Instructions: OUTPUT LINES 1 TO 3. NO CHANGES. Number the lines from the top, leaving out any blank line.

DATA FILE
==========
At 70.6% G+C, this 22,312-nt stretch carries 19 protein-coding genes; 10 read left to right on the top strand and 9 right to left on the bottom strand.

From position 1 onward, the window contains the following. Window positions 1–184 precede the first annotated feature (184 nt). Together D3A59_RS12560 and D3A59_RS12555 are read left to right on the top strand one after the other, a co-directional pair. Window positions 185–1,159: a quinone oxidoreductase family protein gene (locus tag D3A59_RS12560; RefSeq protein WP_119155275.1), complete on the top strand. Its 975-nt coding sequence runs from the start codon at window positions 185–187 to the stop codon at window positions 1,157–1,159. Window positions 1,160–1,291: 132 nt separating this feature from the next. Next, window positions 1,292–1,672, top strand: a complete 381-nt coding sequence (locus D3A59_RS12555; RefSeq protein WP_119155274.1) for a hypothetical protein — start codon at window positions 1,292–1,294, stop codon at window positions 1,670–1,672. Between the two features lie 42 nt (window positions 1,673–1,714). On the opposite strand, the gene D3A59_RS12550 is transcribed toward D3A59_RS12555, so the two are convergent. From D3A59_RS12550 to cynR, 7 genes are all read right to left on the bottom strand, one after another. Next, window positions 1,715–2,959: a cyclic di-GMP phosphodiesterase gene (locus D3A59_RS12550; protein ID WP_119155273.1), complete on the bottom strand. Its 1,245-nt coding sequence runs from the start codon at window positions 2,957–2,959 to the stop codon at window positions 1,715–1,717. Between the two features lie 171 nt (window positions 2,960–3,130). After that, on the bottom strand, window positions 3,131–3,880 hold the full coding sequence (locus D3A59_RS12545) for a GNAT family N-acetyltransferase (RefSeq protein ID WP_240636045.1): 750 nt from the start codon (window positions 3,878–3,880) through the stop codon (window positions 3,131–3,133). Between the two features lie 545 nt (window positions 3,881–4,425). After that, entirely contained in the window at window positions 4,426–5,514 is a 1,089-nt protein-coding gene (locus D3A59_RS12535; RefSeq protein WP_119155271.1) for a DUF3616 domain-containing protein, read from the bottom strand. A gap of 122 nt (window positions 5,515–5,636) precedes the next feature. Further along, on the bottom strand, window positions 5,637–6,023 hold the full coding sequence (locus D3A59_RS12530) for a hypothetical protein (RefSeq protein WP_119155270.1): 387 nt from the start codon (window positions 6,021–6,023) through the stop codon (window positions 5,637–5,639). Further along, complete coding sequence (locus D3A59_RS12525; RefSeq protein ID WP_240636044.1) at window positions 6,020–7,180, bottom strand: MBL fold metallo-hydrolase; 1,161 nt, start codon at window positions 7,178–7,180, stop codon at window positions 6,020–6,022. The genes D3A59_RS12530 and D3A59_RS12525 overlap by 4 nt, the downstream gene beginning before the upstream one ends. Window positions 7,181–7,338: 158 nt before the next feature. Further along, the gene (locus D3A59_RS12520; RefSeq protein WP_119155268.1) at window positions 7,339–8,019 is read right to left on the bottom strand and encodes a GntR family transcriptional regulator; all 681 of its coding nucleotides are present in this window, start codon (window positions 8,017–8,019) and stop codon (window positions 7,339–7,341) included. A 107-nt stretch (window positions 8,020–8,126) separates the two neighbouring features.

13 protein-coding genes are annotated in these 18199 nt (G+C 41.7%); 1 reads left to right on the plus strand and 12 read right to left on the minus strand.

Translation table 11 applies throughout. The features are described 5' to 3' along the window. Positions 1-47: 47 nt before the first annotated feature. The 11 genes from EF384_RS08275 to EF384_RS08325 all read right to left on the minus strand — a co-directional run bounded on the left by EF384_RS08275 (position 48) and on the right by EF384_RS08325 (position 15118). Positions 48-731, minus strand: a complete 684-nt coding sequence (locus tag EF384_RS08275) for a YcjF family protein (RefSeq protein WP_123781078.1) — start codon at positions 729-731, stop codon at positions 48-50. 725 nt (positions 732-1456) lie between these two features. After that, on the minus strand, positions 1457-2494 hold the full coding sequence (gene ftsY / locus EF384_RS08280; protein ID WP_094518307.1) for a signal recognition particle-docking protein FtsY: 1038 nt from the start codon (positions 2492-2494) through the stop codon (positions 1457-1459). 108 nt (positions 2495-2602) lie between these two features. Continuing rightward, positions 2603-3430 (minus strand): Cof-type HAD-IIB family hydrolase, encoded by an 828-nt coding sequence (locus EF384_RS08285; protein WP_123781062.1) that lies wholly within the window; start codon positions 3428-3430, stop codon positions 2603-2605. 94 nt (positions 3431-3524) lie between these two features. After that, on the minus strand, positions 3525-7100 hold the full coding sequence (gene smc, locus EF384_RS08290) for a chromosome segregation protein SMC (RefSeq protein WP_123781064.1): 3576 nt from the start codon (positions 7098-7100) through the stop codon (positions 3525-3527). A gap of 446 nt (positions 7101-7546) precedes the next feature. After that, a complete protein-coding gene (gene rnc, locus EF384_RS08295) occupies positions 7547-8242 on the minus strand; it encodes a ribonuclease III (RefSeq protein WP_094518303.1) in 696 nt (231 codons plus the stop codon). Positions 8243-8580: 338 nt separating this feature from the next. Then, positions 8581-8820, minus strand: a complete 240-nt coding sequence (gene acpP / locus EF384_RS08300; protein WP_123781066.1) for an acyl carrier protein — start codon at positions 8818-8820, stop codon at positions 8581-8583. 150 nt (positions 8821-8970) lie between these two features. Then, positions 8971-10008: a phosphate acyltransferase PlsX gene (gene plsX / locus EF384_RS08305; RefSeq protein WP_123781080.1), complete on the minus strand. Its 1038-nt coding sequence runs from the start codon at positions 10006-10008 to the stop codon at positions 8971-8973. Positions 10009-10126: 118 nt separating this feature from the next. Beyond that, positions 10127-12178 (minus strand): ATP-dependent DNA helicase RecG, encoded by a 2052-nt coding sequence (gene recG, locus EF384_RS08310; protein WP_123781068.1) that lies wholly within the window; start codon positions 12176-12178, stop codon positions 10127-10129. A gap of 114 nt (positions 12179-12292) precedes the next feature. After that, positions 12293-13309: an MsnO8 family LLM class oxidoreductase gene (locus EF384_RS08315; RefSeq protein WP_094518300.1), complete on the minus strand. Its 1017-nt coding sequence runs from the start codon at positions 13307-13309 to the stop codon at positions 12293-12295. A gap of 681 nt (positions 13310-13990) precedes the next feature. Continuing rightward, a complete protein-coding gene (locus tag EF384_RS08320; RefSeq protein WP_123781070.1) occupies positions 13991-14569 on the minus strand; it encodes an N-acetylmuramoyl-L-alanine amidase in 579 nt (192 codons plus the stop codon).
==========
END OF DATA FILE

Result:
At 70.6% G+C, this 22,312-nt stretch carries 19 protein-coding genes; 10 read left to right on the top strand and 9 right to left on the bottom strand.

From position 1 onward, the window contains the following. Window positions 1–184 precede the first annotated feature (184 nt). Together D3A59_RS12560 and D3A59_RS12555 are read left to right on the top strand one after the other, a co-directional pair. Window positions 185–1,159: a quinone oxidoreductase family protein gene (locus tag D3A59_RS12560; RefSeq protein WP_119155275.1), complete on the top strand. Its 975-nt coding sequence runs from the start codon at window positions 185–187 to the stop codon at window positions 1,157–1,159. Window positions 1,160–1,291: 132 nt separating this feature from the next. Next, window positions 1,292–1,672, top strand: a complete 381-nt coding sequence (locus D3A59_RS12555; RefSeq protein WP_119155274.1) for a hypothetical protein — start codon at window positions 1,292–1,294, stop codon at window positions 1,670–1,672. Between the two features lie 42 nt (window positions 1,673–1,714). On the opposite strand, the gene D3A59_RS12550 is transcribed toward D3A59_RS12555, so the two are convergent. From D3A59_RS12550 to cynR, 7 genes are all read right to left on the bottom strand, one after another. Next, window positions 1,715–2,959: a cyclic di-GMP phosphodiesterase gene (locus D3A59_RS12550; protein ID WP_119155273.1), complete on the bottom strand. Its 1,245-nt coding sequence runs from the start codon at window positions 2,957–2,959 to the stop codon at window positions 1,715–1,717. Between the two features lie 171 nt (window positions 2,960–3,130). After that, on the bottom strand, window positions 3,131–3,880 hold the full coding sequence (locus D3A59_RS12545) for a GNAT family N-acetyltransferase (RefSeq protein ID WP_240636045.1): 750 nt from the start codon (window positions 3,878–3,880) through the stop codon (window positions 3,131–3,133). Between the two features lie 545 nt (window positions 3,881–4,425). After that, entirely contained in the window at window positions 4,426–5,514 is a 1,089-nt protein-coding gene (locus D3A59_RS12535; RefSeq protein WP_119155271.1) for a DUF3616 domain-containing protein, read from the bottom strand. A gap of 122 nt (window positions 5,515–5,636) precedes the next feature. Further along, on the bottom strand, window positions 5,637–6,023 hold the full coding sequence (locus D3A59_RS12530) for a hypothetical protein (RefSeq protein WP_119155270.1): 387 nt from the start codon (window positions 6,021–6,023) through the stop codon (window positions 5,637–5,639). Further along, complete coding sequence (locus D3A59_RS12525; RefSeq protein ID WP_240636044.1) at window positions 6,020–7,180, bottom strand: MBL fold metallo-hydrolase; 1,161 nt, start codon at window positions 7,178–7,180, stop codon at window positions 6,020–6,022. The genes D3A59_RS12530 and D3A59_RS12525 overlap by 4 nt, the downstream gene beginning before the upstream one ends. Window positions 7,181–7,338: 158 nt before the next feature. Further along, the gene (locus D3A59_RS12520; RefSeq protein WP_119155268.1) at window positions 7,339–8,019 is read right to left on the bottom strand and encodes a GntR family transcriptional regulator; all 681 of its coding nucleotides are present in this window, start codon (window positions 8,017–8,019) and stop codon (window positions 7,339–7,341) included. A 107-nt stretch (window positions 8,020–8,126) separates the two neighbouring features.

13 protein-coding genes are annotated in these 18199 nt (G+C 41.7%); 1 reads left to right on the plus strand and 12 read right to left on the minus strand.